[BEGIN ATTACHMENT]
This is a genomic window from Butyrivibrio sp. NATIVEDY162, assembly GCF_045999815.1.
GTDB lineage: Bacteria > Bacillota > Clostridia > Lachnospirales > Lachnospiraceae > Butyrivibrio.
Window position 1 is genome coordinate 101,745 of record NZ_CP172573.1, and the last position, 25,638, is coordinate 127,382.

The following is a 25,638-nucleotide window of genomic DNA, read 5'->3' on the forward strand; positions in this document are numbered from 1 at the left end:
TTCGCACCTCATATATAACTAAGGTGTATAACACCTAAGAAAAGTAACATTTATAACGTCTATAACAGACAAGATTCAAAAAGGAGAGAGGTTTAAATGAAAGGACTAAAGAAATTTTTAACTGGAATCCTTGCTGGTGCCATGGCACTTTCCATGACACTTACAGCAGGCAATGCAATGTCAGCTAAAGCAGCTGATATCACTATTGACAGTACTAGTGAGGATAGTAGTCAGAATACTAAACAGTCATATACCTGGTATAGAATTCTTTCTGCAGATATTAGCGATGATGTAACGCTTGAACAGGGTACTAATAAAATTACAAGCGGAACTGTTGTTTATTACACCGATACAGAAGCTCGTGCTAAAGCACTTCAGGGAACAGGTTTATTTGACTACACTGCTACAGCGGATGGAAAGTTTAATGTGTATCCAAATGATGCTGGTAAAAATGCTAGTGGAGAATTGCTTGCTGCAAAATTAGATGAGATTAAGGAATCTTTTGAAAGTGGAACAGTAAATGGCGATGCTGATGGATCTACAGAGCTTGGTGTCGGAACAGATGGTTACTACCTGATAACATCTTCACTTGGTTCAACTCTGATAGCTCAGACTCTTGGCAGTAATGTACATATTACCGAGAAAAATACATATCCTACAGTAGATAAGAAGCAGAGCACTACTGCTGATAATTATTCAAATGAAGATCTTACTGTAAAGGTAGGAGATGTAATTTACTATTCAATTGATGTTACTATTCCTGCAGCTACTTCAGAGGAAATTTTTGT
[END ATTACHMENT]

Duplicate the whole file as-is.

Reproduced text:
This is a genomic window from Butyrivibrio sp. NATIVEDY162, assembly GCF_045999815.1.
GTDB lineage: Bacteria > Bacillota > Clostridia > Lachnospirales > Lachnospiraceae > Butyrivibrio.
Window position 1 is genome coordinate 101,745 of record NZ_CP172573.1, and the last position, 25,638, is coordinate 127,382.

The following is a 25,638-nucleotide window of genomic DNA, read 5'->3' on the forward strand; positions in this document are numbered from 1 at the left end:
TTCGCACCTCATATATAACTAAGGTGTATAACACCTAAGAAAAGTAACATTTATAACGTCTATAACAGACAAGATTCAAAAAGGAGAGAGGTTTAAATGAAAGGACTAAAGAAATTTTTAACTGGAATCCTTGCTGGTGCCATGGCACTTTCCATGACACTTACAGCAGGCAATGCAATGTCAGCTAAAGCAGCTGATATCACTATTGACAGTACTAGTGAGGATAGTAGTCAGAATACTAAACAGTCATATACCTGGTATAGAATTCTTTCTGCAGATATTAGCGATGATGTAACGCTTGAACAGGGTACTAATAAAATTACAAGCGGAACTGTTGTTTATTACACCGATACAGAAGCTCGTGCTAAAGCACTTCAGGGAACAGGTTTATTTGACTACACTGCTACAGCGGATGGAAAGTTTAATGTGTATCCAAATGATGCTGGTAAAAATGCTAGTGGAGAATTGCTTGCTGCAAAATTAGATGAGATTAAGGAATCTTTTGAAAGTGGAACAGTAAATGGCGATGCTGATGGATCTACAGAGCTTGGTGTCGGAACAGATGGTTACTACCTGATAACATCTTCACTTGGTTCAACTCTGATAGCTCAGACTCTTGGCAGTAATGTACATATTACCGAGAAAAATACATATCCTACAGTAGATAAGAAGCAGAGCACTACTGCTGATAATTATTCAAATGAAGATCTTACTGTAAAGGTAGGAGATGTAATTTACTATTCAATTGATGTTACTATTCCTGCAGCTACTTCAGAGGAAATTTTTGT